Can millennials and social networking really lead us to a sustainable future?
One startup is betting its business model on “yes.” eEcosphere aims to help users discover, adopt and share actionable ideas to build a more sustainable lifestyle — providing personally tailored tips and local resources to improve their everyday decisions. The company, which launched the iOS version of its application last month, targets millennials, is co-led by one and offers a practical solution for the conscious, connected generation searching for a sense of meaningful action.
The objective? To transform the idea of “being sustainable” from a destination into a lens for evaluating one’s current lifestyle, and through which opportunities to make simple yet meaningful behavior changes become apparent — not to mention fun and collaborative. Along the way, it aims to create new opportunities for companies to evolve more personal, valuable relationships with their younger customers.
At least, that’s the pitch. Being both a millennial and sustainability advocate, I was curious: How is eEcosphere unique, relative to the slew of “green networking” sites that have come and gone? Why is this something the business community should consider as a tool for engaging the more than 80 million 18-to-33-year-olds growing into our market influence?
I spoke with Andrew Krause and George Basile, the intergenerational, student-professor team behind eEcosphere and co-authors of a piece we published last month providing insight into the social forces activating millennials to develop more sustainable lifestyles. I wanted to understand how their product builds on the learnings of past platforms, and what millennials and businesses have to gain.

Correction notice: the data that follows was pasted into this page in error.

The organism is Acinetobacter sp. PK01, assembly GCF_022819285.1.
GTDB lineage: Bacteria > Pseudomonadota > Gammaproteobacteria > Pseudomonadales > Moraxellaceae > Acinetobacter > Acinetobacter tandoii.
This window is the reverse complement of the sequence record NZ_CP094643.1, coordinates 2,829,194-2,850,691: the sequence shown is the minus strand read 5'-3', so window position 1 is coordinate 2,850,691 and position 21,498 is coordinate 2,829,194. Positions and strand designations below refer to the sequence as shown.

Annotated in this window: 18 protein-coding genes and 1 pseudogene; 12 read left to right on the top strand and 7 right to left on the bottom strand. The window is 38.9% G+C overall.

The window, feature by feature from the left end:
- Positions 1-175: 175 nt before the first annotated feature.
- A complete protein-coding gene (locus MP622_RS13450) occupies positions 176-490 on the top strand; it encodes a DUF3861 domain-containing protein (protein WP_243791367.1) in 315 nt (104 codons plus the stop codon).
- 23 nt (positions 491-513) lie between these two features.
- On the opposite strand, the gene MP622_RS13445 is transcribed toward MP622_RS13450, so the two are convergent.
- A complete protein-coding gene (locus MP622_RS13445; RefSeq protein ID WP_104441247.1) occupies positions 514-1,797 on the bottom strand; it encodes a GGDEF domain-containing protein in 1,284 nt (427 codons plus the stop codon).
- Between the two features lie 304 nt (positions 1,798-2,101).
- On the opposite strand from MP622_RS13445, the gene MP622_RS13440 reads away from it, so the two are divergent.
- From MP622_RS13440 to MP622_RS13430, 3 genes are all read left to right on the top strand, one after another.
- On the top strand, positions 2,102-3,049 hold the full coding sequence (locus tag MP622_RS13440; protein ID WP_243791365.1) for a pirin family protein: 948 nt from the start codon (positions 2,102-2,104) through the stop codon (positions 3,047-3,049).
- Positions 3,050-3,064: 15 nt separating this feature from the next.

First, some historical context. The meta-trends reveal that short, “snack-able” user experiences with clear purposes are what capture the minds of — and engender action from — the millennial generation. The emergent rule of thumb is to have a winning experience in a short time, without needing much historical context.
Traditionally, “green networks” have focused on direct messaging that’s hard to anchor into everyday life. Early on, many were single-dimensional — cultivating high interest but low motivation at the personal level. General actions such as “save water” or “reduce carbon” were not coupled with useful metrics for actually measuring the efficacy of one’s behavior change.
Having to ask, “Did I just save water?” does not equate to a winning experience — and certainly not to the cognitive signals that reinforce enduring behavior change.
“Millennials want their everyday decisions to be informed by sustainability,” said Basile, a senior sustainability scientist at Arizona State University’s Global Institute of Sustainability. “But they want it to be about them making better choices for what they care about already and it needs to come in their terms.”
The second class of applications and service platforms, although effective in expanding reach to cover more specific actions, still failed to integrate what’s referred to as “crowd governance” — a vital component that enables people to generate their own ideas, surface good ones to the top and build a sense of community around them.
As Krause summarized: “What we’re doing here is really about leveraging the massive, interconnected and existing networks like Facebook to distribute opportunities for direct action in the small-world communities where there’s high levels of trust and potential collaborators.”
'The future they want'